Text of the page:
Fiji Kava

The kava plant has long been an integral part of the lives of various Pacific Islander nations. Fiji has a rich tradition of utilizing kava kava, and it is no surprise that Fiji kava is an entrenched part of traditional Fijian life. Here at Kona Kava Farm, we grow and sell organic quality kava kava that rivals the best Fiji kava available.

Although Vanuatu kava has a reputation for being very rich in kavalactones, it can also be quite bitter. In fact, the Vanuatu kava brew often tastes so strong that it blows first timers away. It is said to be stronger-tasting than other types of kava because they use the young roots and do not dry it before turning it into a gluey brew. First timers who want an authentic kava experience but can't get past the taste of Vanuatu kava would do well to try Hawaiian or Fiji kava instead.

While Vanuatu is thought of as kava's home, the plant has an equally long and rich history of use in Fiji. Kava is known as "yaquona" in Fijian, and is often called the national drink of Fiji. That moniker is fitting, as kava is both an integral part of daily life and a staple of social gatherings and ceremonies in Fiji. Perhaps the locals' fondness for kava even explains that beloved phrase, "Fiji time": used to describe Fijians' generally slower-paced lifestyle, the idea behind Fiji time is that if you don't get something done today, there's always tomorrow--or even the next day. Undoubtedly, the relaxation and stress reduction offered by a cup of Fiji kava* don't hurt when it comes to maintaining this laidback attitude!

Relaxed attitude or not, kava is also big business in Fiji: Fiji kava is one the country's biggest export crops, and is also widely available in marketplaces across the islands. Most marketplaces sell bundles of dried "yaquona" root that can be purchased as a sevusevu, or obligatory gift, to give to the chief when visiting a new village.

Fijians are generally friendly to visitors, and tourists may well find themselves participating in a traditional Fiji kava ceremony. Participants are served in order of rank, with the chief drinking first. For visiting groups, the oldest male can serve as a makeshift "chief". The kava is served in a bowl called a bilo, made from half a coconut shell. When the participant receives his or her bowl, the custom is to clap once and drain the kava drink. The drinker finishes off by saying "Bula!", a traditional Fijian expression, and clapping three more times. These formalities over, Fijians usually like to get down to feasting, dancing, and telling stories.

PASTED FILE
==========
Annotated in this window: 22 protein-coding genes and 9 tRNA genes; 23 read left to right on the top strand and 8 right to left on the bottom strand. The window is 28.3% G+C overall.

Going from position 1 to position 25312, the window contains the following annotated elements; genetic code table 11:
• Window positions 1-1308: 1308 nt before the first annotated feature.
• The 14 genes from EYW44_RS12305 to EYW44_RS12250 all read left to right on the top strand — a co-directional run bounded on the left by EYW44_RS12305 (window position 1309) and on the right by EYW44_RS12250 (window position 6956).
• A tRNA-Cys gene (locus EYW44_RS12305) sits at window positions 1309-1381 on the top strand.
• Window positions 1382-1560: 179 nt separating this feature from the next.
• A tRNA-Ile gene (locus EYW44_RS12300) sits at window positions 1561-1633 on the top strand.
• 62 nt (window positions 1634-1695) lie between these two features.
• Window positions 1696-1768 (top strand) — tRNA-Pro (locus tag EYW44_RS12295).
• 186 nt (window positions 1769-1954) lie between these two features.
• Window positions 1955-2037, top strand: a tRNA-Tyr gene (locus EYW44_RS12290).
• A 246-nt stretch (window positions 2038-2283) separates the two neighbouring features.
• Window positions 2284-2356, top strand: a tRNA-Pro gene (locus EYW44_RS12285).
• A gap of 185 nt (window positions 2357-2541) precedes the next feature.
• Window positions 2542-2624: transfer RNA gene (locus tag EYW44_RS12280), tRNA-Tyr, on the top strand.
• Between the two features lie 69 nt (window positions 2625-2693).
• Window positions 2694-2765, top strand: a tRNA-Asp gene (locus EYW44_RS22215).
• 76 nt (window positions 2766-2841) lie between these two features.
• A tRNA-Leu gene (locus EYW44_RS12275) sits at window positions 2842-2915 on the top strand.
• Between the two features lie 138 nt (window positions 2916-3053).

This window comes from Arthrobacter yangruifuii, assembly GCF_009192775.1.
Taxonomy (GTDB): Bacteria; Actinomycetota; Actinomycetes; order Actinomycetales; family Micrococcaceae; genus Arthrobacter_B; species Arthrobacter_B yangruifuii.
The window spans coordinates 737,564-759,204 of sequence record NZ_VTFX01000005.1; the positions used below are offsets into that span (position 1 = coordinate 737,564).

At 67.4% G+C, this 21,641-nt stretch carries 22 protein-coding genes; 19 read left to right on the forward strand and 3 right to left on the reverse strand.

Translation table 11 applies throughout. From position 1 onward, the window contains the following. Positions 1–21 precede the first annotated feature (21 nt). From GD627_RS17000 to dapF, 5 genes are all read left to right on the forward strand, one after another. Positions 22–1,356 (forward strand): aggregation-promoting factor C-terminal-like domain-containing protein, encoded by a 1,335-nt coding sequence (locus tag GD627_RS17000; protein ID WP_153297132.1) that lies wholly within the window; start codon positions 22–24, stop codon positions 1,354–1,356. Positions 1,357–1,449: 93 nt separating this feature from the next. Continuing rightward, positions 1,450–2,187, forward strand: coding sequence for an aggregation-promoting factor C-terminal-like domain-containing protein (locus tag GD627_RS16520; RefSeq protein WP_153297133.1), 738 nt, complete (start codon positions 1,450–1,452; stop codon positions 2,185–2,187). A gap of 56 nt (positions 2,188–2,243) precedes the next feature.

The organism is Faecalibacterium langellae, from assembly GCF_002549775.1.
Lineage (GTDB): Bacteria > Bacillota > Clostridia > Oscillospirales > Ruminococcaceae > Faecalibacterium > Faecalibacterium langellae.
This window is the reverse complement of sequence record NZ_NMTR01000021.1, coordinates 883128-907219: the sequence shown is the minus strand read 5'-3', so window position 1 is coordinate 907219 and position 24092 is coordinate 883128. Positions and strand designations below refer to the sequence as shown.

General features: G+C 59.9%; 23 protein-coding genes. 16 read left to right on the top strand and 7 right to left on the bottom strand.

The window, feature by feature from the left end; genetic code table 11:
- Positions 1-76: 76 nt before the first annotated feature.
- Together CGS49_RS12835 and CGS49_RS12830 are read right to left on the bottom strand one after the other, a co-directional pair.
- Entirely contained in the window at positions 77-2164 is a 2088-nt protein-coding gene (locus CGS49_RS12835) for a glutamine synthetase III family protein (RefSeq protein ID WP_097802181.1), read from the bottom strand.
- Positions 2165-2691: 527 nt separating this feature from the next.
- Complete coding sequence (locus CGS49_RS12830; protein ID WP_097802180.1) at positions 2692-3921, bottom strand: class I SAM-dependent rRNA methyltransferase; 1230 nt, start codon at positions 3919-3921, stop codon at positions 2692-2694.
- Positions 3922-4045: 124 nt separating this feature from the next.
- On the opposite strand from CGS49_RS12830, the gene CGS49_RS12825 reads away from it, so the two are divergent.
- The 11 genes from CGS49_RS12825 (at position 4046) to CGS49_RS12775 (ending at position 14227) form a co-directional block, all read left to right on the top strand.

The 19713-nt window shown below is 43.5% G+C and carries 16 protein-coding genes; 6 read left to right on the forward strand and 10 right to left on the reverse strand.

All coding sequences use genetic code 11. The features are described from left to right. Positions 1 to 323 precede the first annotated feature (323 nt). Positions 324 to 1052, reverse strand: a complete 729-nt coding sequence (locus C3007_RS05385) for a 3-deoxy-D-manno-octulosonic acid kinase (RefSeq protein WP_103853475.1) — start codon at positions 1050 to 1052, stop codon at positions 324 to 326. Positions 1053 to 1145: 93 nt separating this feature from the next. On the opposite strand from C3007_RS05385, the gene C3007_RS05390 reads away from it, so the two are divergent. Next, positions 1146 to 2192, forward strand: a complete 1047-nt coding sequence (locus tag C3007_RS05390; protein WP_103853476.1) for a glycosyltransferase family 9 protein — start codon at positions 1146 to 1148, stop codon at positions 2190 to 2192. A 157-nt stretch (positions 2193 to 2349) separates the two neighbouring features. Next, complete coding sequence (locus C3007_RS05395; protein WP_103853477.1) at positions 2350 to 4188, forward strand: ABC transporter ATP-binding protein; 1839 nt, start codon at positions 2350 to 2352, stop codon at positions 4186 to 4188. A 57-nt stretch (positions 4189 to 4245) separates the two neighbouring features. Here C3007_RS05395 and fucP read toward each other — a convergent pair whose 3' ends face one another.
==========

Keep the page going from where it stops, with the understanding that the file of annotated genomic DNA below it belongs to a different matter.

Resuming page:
When it comes to kava with a gentler taste and a generous concentration of kavalactones, we believe our Mahakea kava stacks up to the best Fiji kava out there. Hawaii is most famous for the type of kava known as 'awa (a chemotype with a very high concentration of kavalactones), in addition to numerous other varieties such as apu, kau la'au, ke-oke-o, kuaea, kumakua, liwa, makea, mamaka and papa kae, among many others. Our organic certification and all-natural growing methods allow for the full concentration of the kavalactones to develop in the plant.

Whatever you decide to use kava kava for, you can rest assured that the kava we produce here at Kona Kava Farm is the very highest quality available. We rotate our crops religiously in order to ensure that the soil is as healthy and disease-resistant as possible, and we adhere to strict organic farming ordinances. We'd love to hear from you if you have any questions, or if you've tried and enjoyed our kava!

*These statements have not been evaluated by the Food and Drug Administration. This product is not intended to cure, treat, diagnose, or prevent any disease.